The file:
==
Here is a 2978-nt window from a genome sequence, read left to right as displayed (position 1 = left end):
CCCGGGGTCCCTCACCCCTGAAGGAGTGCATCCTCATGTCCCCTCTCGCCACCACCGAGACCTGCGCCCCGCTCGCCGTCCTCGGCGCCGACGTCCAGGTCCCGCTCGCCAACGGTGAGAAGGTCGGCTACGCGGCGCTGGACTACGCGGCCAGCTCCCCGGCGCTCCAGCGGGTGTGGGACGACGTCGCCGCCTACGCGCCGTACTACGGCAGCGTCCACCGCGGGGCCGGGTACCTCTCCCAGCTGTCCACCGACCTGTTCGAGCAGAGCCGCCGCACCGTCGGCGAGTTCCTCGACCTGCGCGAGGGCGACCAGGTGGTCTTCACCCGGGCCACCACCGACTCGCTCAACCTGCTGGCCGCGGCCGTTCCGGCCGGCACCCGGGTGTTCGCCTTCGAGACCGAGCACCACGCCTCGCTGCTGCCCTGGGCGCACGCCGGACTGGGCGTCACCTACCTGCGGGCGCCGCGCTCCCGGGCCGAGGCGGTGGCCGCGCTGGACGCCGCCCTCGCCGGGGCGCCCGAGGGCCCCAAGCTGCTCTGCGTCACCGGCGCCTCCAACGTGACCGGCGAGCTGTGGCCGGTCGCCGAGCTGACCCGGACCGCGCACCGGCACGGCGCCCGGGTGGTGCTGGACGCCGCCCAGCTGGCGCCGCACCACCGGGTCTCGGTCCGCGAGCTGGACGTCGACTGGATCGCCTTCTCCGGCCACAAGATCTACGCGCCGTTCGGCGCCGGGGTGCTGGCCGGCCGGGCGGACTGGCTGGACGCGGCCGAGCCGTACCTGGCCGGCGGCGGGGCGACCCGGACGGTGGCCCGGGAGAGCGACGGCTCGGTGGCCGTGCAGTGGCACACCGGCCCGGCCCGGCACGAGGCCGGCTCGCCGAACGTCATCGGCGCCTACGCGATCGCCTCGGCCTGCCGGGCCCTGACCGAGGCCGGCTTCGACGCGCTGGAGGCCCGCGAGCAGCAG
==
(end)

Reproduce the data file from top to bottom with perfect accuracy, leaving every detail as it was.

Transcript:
Here is a 2978-nt window from a genome sequence, read left to right as displayed (position 1 = left end):
CCCGGGGTCCCTCACCCCTGAAGGAGTGCATCCTCATGTCCCCTCTCGCCACCACCGAGACCTGCGCCCCGCTCGCCGTCCTCGGCGCCGACGTCCAGGTCCCGCTCGCCAACGGTGAGAAGGTCGGCTACGCGGCGCTGGACTACGCGGCCAGCTCCCCGGCGCTCCAGCGGGTGTGGGACGACGTCGCCGCCTACGCGCCGTACTACGGCAGCGTCCACCGCGGGGCCGGGTACCTCTCCCAGCTGTCCACCGACCTGTTCGAGCAGAGCCGCCGCACCGTCGGCGAGTTCCTCGACCTGCGCGAGGGCGACCAGGTGGTCTTCACCCGGGCCACCACCGACTCGCTCAACCTGCTGGCCGCGGCCGTTCCGGCCGGCACCCGGGTGTTCGCCTTCGAGACCGAGCACCACGCCTCGCTGCTGCCCTGGGCGCACGCCGGACTGGGCGTCACCTACCTGCGGGCGCCGCGCTCCCGGGCCGAGGCGGTGGCCGCGCTGGACGCCGCCCTCGCCGGGGCGCCCGAGGGCCCCAAGCTGCTCTGCGTCACCGGCGCCTCCAACGTGACCGGCGAGCTGTGGCCGGTCGCCGAGCTGACCCGGACCGCGCACCGGCACGGCGCCCGGGTGGTGCTGGACGCCGCCCAGCTGGCGCCGCACCACCGGGTCTCGGTCCGCGAGCTGGACGTCGACTGGATCGCCTTCTCCGGCCACAAGATCTACGCGCCGTTCGGCGCCGGGGTGCTGGCCGGCCGGGCGGACTGGCTGGACGCGGCCGAGCCGTACCTGGCCGGCGGCGGGGCGACCCGGACGGTGGCCCGGGAGAGCGACGGCTCGGTGGCCGTGCAGTGGCACACCGGCCCGGCCCGGCACGAGGCCGGCTCGCCGAACGTCATCGGCGCCTACGCGATCGCCTCGGCCTGCCGGGCCCTGACCGAGGCCGGCTTCGACGCGCTGGAGGCCCGCGAGCAGCAG